I smiled, folding my arms over my chest.  “He’s all yours.”

Aaron deftly crossed the creek, balancing along a fallen log just downstream of the herd.  He had studied the habits of cattle now for well over a year, so he intentionally approached them from a forty-five degree angle, using his trajectory, combined with a simple hand gesture, to neatly divide the steer from the rest of the cattle.  All of the cattle, I should say, but the stolid bull, who studied Aaron with his full attention.

Rather than risk tangling with an unfamiliar bull, he pushed both animals through the shallows of the creek, keeping them together at a steady trot towards the property line.  With Aaron on one side, and the Gator on the other, he and I ‘steered’ the animals for a half a mile back to our farm, making a quick move at the entrance of the gate to separate our steer from his pointy-horned, lumbering companion.

The entire job took a little over a half hour.  To put this in perspective, when I first started farming, an event like this could have easily spanned several days, involving waiting for the precise moment when the steer was near a secure barnyard, then penning him into a distant corral, and eventually loading him onto a trailer and transporting him by truck back to the farm.  Now, with the handling methods we have cultivated over the years, it was almost as simple as opening a gate, and pointing the steer in the right direction.

Almost there! Farming this way is FUN.

Although it might seem like an over-simplification to compare our methods with Tai Chi, the analogy has some merit.  Effective livestock handlers must be able to sense the energy that an animal is giving off at any particular moment, and balance this energy appropriately.  Much of what we do is simply a response to what the animal does; with proper technique, an experienced farmer can move hundreds of head of cattle simply by ‘flowing’ their energy in the desired direction.  It’s an art form that is as ancient as shepherding itself.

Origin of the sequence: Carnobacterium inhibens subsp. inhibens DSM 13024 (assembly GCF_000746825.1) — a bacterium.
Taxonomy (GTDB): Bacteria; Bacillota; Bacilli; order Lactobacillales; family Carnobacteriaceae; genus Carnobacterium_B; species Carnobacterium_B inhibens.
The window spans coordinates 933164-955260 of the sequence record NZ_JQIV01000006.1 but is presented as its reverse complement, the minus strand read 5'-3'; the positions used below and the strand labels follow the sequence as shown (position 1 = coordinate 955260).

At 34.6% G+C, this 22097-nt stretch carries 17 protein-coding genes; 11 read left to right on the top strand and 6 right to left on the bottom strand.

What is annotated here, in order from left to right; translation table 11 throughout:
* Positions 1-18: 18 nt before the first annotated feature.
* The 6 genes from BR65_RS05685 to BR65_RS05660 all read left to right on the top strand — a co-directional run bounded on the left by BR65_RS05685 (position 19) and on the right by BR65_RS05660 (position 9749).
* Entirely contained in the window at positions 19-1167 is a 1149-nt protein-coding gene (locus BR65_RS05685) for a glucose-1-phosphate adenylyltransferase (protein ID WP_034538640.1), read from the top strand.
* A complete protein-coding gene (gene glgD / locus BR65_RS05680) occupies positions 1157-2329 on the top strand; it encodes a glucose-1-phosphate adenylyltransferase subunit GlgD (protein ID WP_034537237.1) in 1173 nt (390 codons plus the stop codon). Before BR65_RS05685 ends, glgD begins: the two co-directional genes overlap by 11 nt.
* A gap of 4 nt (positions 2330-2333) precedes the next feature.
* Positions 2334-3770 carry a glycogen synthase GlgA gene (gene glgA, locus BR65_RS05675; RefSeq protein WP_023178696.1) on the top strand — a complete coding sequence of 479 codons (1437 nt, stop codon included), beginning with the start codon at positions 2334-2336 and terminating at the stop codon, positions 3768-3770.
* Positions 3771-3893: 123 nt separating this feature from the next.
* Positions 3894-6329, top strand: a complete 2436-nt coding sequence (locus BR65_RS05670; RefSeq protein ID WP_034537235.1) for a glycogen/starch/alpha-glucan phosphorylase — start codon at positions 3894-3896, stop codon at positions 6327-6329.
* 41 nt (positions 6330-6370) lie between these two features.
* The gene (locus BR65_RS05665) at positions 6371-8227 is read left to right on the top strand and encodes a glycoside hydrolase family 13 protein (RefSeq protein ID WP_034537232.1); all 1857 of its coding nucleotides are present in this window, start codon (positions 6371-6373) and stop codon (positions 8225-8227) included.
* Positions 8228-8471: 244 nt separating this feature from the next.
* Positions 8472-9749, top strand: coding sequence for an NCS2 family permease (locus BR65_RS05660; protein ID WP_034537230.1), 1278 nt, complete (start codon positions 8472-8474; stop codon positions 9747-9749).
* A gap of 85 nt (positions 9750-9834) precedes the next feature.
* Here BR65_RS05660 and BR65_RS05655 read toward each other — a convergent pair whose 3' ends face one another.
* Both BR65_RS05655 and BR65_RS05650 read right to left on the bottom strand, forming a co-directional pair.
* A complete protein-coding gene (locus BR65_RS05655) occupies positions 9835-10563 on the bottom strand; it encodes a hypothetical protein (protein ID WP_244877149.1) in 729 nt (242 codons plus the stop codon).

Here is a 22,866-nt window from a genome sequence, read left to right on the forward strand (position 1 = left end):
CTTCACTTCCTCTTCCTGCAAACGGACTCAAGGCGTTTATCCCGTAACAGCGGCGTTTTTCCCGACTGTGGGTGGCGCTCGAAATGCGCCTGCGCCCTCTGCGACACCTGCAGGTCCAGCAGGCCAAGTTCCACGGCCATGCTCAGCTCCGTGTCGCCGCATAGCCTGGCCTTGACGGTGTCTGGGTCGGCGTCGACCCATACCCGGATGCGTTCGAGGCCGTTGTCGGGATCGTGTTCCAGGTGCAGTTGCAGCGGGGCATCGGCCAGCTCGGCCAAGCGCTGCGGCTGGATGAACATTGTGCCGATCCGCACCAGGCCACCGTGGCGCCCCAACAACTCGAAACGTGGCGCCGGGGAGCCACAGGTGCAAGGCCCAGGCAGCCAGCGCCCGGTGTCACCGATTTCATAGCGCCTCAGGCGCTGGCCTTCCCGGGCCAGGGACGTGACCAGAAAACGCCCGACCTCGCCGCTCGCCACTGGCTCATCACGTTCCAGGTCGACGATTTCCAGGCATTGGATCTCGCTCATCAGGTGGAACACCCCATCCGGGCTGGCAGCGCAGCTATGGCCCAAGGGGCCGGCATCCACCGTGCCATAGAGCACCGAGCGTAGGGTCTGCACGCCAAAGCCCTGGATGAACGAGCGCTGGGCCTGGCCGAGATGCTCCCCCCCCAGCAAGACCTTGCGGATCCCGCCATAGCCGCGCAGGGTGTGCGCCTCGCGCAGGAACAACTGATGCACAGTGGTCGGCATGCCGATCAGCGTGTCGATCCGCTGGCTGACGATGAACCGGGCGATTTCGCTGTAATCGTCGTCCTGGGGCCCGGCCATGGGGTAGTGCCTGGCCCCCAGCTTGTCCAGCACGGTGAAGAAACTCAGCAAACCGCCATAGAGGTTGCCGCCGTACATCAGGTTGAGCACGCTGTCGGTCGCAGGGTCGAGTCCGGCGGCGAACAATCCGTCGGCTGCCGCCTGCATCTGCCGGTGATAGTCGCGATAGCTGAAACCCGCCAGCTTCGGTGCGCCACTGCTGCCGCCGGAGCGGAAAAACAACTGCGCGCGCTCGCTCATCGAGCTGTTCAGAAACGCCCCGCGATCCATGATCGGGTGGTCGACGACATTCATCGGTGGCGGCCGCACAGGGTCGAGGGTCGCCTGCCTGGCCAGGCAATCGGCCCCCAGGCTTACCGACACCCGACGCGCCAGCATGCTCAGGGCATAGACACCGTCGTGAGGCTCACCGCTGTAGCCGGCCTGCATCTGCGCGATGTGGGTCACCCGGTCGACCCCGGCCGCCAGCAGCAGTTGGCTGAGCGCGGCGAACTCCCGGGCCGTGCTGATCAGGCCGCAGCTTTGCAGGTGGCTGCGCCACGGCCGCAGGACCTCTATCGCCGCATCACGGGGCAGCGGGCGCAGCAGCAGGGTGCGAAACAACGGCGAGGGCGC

The importance of these proper techniques, evolved from years of practice, really can’t be overstated.  When handling animals, body language is a two-way street, and it can vary widely from species to species.  What might work for a steer might not translate as well to a flock of sheep, and probably has no relevance at all when it comes to herding pigs.  Suffice to say, this all goes triple for dealing with chickens (yes, we occasionally have to herd chickens!), which belong to a biorhythm completely independent of all other farm animals.

This is all just an insider’s glimpse into daily life on a livestock farm, and the artistry it often takes to get our genuine, grass-fed meat onto your plate.  To all of our wonderful friends and customers who truly care about how their food is raised, we hope you had a happy Easter!

We're here! Now what? Oh, right... grass!

 

By | 2012-04-09T09:54:45+00:00 April 9th, 2012|Farm|3 Comments

About the Author:

Forrest Pritchard is a full-time sustainable farmer and New York Times bestselling author, holding a BA in English and a BS in Geology from William & Mary. Smith Meadows, his farm, was one of the first “grass finished” operations in the country, and has sold at leading farmers’ markets in Washington DC for nearly two decades. Pritchard's first two books received starred reviews from The Washington Post, Publishers Weekly, Library Journal and NPR, and his latest book is set to debut in 2018.

3 Comments

  1. pam April 9, 2012 at 10:50 am - Reply

    wonderful! looking forward to having you blog for us too! 🙂

  2. […] meat I serve at my own table from Smith Meadows Farms. They have their own way with animals, cow Tai Qi (?) and all. There are of course many wonderful farmer’s markets around, but this one is my […]